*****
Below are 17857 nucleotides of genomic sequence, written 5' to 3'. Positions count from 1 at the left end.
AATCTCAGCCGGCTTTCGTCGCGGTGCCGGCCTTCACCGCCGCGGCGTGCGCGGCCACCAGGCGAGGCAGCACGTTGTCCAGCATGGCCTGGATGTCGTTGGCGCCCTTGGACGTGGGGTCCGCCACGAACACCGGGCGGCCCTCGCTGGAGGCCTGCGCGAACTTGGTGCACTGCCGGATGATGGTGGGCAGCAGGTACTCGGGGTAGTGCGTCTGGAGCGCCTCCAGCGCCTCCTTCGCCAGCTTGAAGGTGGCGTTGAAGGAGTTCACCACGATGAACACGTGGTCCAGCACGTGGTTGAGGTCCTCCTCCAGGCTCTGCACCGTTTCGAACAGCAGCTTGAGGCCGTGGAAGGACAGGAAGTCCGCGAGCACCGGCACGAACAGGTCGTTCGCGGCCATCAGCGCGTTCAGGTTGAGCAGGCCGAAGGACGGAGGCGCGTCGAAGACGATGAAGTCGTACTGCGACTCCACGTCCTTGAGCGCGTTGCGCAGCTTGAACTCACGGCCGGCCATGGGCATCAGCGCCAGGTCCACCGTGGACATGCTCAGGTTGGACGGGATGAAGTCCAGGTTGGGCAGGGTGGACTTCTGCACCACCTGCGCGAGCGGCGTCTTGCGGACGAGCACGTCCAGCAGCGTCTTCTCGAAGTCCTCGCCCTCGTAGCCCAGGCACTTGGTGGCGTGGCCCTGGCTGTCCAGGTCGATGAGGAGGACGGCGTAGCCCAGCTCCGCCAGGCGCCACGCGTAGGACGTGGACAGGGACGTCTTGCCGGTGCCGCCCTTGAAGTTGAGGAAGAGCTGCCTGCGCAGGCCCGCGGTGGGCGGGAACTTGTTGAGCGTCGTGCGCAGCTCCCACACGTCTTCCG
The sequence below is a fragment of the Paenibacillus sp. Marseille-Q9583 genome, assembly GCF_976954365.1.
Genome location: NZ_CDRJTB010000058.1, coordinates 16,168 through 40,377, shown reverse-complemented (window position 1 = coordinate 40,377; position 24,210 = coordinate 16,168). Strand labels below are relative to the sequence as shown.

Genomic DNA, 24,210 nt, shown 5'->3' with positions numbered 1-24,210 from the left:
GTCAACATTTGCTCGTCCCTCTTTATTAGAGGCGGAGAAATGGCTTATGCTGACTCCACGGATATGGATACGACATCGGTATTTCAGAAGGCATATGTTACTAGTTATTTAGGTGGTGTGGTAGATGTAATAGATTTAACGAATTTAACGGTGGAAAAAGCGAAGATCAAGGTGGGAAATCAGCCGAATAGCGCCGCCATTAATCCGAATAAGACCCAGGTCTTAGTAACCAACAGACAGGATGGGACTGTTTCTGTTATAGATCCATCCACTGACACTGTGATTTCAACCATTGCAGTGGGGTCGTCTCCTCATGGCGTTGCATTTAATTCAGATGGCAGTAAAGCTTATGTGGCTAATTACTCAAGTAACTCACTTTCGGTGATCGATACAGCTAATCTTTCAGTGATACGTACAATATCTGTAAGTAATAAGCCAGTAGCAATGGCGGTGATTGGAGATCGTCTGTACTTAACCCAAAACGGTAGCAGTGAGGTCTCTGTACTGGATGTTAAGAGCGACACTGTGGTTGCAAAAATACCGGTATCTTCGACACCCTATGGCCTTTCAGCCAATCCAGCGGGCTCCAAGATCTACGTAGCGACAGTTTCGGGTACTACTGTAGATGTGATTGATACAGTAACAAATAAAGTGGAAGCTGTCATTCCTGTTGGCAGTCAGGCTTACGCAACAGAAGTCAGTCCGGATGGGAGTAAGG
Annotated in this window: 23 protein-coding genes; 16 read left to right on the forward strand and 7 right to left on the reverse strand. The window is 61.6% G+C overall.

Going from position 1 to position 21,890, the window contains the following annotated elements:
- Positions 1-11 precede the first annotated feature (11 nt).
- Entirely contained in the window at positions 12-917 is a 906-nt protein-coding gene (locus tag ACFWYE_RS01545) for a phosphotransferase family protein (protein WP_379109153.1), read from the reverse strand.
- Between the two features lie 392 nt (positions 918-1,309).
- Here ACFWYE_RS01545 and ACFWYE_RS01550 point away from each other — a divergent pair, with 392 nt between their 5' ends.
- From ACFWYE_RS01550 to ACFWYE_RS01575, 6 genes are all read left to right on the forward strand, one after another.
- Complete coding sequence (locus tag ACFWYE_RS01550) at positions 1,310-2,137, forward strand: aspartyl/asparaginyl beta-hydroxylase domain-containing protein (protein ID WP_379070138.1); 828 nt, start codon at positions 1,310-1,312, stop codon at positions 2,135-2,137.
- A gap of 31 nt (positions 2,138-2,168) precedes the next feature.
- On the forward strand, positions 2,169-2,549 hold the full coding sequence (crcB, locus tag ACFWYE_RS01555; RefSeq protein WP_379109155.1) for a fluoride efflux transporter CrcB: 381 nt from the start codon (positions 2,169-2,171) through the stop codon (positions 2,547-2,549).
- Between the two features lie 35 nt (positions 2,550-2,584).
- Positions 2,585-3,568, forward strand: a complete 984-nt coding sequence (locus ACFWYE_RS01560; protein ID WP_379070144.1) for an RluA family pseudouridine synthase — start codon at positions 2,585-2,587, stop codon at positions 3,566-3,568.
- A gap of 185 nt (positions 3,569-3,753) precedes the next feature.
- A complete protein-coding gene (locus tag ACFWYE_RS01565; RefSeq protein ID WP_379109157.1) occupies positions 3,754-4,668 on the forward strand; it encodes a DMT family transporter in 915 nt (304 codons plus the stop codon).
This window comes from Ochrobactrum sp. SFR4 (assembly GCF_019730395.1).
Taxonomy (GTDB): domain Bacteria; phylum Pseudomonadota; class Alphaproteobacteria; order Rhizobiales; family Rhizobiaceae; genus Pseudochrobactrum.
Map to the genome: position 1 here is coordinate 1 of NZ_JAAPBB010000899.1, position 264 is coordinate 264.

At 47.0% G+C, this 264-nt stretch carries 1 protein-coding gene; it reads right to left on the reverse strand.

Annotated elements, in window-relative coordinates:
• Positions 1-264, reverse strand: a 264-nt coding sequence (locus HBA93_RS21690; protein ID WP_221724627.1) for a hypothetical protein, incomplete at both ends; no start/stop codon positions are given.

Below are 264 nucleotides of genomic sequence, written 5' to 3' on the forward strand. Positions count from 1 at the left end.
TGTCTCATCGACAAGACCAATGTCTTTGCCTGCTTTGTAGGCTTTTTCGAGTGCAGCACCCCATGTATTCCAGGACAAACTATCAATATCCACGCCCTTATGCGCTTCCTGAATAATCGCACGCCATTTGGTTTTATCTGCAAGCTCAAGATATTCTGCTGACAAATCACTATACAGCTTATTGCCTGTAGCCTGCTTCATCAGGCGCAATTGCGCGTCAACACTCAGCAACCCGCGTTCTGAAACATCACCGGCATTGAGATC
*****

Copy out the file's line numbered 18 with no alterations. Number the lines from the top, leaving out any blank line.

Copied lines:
- Positions 2,585-3,568, forward strand: a complete 984-nt coding sequence (locus ACFWYE_RS01560; protein ID WP_379070144.1) for an RluA family pseudouridine synthase — start codon at positions 2,585-2,587, stop codon at positions 3,566-3,568.